Back in the day when Speedo one-pieces were cool, I had no interest in tanning. Although I fought through “sunscreen smear down” sessions with my mom, my skin was still, for the most part, shielded from the sun all summer long. It wasn’t until my friends started wearing bikinis and lots of Hawaiian tropic, that my Irish complexion got it’s first taste of sunburn. I quickly realized that getting the perfect tan wasn’t really in the cards for me…well unless I wanted to look like a leather handbag years later.
It’s scary how many times my skin has peeled, even blistered. I’ve accumulated many freckles, and one of them could easily be cancerous. At least that’s what I hear. Freckles appearing after a sunburn have been associated with an increased risk of melanoma skin cancer – the fatal kind. And even worse, it’s been estimated that nearly half of all Americans who live to age 65 will develop skin cancer at least once, according to MedicineNet.com.
Clearly we are all guilty of neglecting our skin for vanity’s sake. I mean, who doesn’t enjoy that bronzed glow? But ten, fifteen years from now, we’ll be kicking ourselves when the wrinkles, blotchy sun spots or melanoma develop.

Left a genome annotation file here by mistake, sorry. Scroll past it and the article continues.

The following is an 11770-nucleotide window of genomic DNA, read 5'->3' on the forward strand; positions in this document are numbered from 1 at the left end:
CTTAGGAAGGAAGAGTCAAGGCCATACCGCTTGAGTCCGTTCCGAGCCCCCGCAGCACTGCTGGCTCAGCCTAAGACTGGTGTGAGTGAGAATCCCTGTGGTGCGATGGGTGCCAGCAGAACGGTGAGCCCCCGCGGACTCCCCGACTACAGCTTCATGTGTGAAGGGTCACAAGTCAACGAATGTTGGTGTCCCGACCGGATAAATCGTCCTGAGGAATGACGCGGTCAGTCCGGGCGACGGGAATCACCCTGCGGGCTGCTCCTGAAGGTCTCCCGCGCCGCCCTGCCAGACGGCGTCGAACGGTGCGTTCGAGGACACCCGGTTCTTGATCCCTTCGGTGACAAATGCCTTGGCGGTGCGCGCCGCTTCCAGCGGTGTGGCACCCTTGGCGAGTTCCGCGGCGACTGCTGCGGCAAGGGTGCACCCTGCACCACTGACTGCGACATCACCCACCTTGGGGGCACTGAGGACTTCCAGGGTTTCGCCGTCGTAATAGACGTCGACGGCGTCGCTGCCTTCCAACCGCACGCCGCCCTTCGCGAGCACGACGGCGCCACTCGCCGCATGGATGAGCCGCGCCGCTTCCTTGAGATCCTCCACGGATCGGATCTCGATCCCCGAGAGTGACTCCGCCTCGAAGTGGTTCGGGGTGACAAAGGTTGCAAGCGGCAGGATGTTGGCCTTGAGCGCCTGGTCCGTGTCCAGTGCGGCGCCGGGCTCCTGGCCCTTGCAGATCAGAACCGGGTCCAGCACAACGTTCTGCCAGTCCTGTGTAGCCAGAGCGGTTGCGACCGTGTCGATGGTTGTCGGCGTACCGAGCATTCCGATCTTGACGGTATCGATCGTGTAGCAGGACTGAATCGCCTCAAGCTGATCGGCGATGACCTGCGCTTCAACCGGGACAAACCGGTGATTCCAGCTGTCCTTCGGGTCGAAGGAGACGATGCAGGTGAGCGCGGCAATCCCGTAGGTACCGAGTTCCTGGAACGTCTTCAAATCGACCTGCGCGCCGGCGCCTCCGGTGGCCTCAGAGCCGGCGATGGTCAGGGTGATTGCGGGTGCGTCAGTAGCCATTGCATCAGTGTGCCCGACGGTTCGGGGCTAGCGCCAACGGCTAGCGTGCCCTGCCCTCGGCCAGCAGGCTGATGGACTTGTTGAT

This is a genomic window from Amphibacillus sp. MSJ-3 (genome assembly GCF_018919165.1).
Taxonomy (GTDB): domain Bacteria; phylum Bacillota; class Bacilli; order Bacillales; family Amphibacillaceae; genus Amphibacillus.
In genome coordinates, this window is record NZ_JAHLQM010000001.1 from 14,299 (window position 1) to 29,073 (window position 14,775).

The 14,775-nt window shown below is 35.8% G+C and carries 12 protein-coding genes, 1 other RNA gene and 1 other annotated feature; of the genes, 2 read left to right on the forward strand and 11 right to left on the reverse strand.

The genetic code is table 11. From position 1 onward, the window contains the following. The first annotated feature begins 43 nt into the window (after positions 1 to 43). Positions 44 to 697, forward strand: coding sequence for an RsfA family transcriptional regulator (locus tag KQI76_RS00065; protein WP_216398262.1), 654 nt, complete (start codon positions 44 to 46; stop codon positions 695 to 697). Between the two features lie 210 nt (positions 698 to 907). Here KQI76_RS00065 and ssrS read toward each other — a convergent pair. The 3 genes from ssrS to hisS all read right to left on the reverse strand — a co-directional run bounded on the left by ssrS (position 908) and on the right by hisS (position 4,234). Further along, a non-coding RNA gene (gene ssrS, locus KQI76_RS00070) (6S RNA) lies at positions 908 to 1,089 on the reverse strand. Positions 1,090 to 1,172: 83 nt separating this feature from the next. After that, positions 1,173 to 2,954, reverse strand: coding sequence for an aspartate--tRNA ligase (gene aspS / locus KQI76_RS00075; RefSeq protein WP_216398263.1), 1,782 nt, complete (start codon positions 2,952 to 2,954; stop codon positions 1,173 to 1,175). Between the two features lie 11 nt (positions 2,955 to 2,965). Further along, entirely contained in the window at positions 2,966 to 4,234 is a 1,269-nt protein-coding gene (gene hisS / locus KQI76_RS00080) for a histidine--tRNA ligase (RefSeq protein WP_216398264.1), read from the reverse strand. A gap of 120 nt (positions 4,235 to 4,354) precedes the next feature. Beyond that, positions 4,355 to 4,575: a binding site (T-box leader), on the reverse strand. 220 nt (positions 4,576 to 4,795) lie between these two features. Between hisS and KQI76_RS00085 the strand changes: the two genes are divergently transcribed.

So what can we do now to prevent further sun damage?
1. Always wear sunscreen, SPF 15 or higher, and reapply every 2 hours. Those of us who are fair-skinned, freckled, red-headed and blue-eyed really need to pay attention to this one since we are at more risk that our dark-skinned counterparts.
2. No more tanning beds. You know why!
3. Examine yourself regularly for abnormal skin growths or changes in existing moles and freckles. Self-examination can ensure an early detection of skin cancer.
4. Visit your dermatologist. It is recommended that everyone get a clinical skin exam annually, especially if you spot a new lump or mole.
I hate being a Debbie-downer before summer, but we need save our skin. So wear a higher SPF, go the self-tanning route — anything to keep that precious epidermis young and healthy.
For more information on skin cancer symptoms, please visit www.skincancer.org.